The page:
The Making of Macau


Sands China’s Ruth Boston reflects on how the region has become a global player in the meetings and events sector.

Ruth Boston

Witnessing the transformation of Macau over the last decade has been a rewarding experience. What was largely a day-trip destination is now an international hub for business and leisure travellers — and a global player in the meetings and events sector. At Sands Resorts we take pride in the fact we have made a significant contribution to the Macau we see today.

While Macau [also spelled Macao] has the entertainment and infrastructure of many fast-paced cities in Asia, it is the cultural significance of Macau that resonates with many of our international meeting organisers. Aside from the modern integrated resorts on the Cotai Strip, Macau offers an opportunity to step back in time through its cobblestone streets, colonial mansions, tranquil parks, and more than 20 UNESCO listed sites, many featuring a unique blend of Portuguese and Chinese cultural heritage.

As Macau’s MICE market has matured, so too have the related products and services. Over the last few years, Macau has focused on building infrastructure to support the rapid growth of the city. Last year the new Taipa Ferry Terminal opened and later this year we will see the first vehicles arrive by road from Hong Kong on the new Hong Kong–Zhuhai–Macau Bridge, making it even easier for conference delegates to travel to Macau in the future.

Marketing Macau

Since the opening of The Venetian Macao 10 years ago, much of our marketing effort has been focused on promoting the destination, both the Macao [Special Administrative Region] itself and Sands Resorts Macao on Cotai Strip. Macau has no convention bureau in the traditional sense, however we are fortunate to have a strong working relationship with the Macao Trade and Investment Promotion Institute, the government entity tasked with helping to develop the MICE industry in Macau through tailored promotions, trade show participation, and incentives for corporate meeting planners.

For meeting planners, our hotel and venue offerings are important factors in the final decision-making process, but we know that initial considerations often centre on whether the destination offers unique appeal. When we first started in Macau, much of our sales and marketing for meetings and events focused on educating customers about Macau — the destination’s UNESCO world heritage sites, delicious local cuisine, and unique blend of Portuguese and Chinese culture. While promoting the destination is still a large part of our sales and marketing efforts, I’m pleased to say that most people are now familiar with Macau, so we can put more emphasis on our properties and our meeting facilities.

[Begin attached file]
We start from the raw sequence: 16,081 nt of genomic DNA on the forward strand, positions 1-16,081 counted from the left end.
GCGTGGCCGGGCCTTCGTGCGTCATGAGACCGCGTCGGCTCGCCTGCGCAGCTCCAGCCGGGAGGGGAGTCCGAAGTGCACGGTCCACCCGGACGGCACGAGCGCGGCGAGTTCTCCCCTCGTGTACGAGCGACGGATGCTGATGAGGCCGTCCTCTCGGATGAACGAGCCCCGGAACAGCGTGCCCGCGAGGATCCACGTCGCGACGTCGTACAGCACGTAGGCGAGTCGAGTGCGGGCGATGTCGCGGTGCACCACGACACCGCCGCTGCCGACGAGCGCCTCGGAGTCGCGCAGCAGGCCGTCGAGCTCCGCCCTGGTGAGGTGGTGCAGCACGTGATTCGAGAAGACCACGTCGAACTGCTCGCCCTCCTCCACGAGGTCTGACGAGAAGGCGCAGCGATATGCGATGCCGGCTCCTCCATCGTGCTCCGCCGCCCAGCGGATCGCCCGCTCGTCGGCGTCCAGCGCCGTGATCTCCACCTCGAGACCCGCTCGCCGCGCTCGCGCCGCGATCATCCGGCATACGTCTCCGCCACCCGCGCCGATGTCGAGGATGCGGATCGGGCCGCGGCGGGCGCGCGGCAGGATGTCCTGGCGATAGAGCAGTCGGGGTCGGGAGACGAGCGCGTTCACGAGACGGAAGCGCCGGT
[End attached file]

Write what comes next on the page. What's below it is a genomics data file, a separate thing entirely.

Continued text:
Our campaigns are tailored to our key markets — both our media buying and our creative direction reflect the interests of our customers in those regions. For example, in mainland China we focus our marketing efforts on online and mobile solutions, with emphasis on social media engagement.

In other markets, like Hong Kong, print and outdoor advertising still have an important role in the overall mix, so trams and the [Mass Transit Railway] remain good platforms to help drive brand awareness and tactical campaigns. Depending on the region, celebrities can also add significant value to our messaging, just as in some markets, the traditional travel agent still has a part to play in influencing destination decisions.

The bottom line is that we approach our target customers and geographic markets differently. It’s certainly not a “one-size-fits-all” approach.

In recent years we’ve seen an increase in MICE business from North Asian markets including mainland China, Taiwan, Japan, and South Korea, as well as from further afield including the U.S., Australia, and Europe. The strength of these markets in 2017 and 2018 exceeded our expectations and we continue to be optimistic about the future of Macau as a MICE destination.

Ruth Boston is senior vice president of marketing and brand management at Sands Resorts Macao. This article was compiled by staff at Untangled, a Singapore-based content, marketing, and business strategy consultancy.

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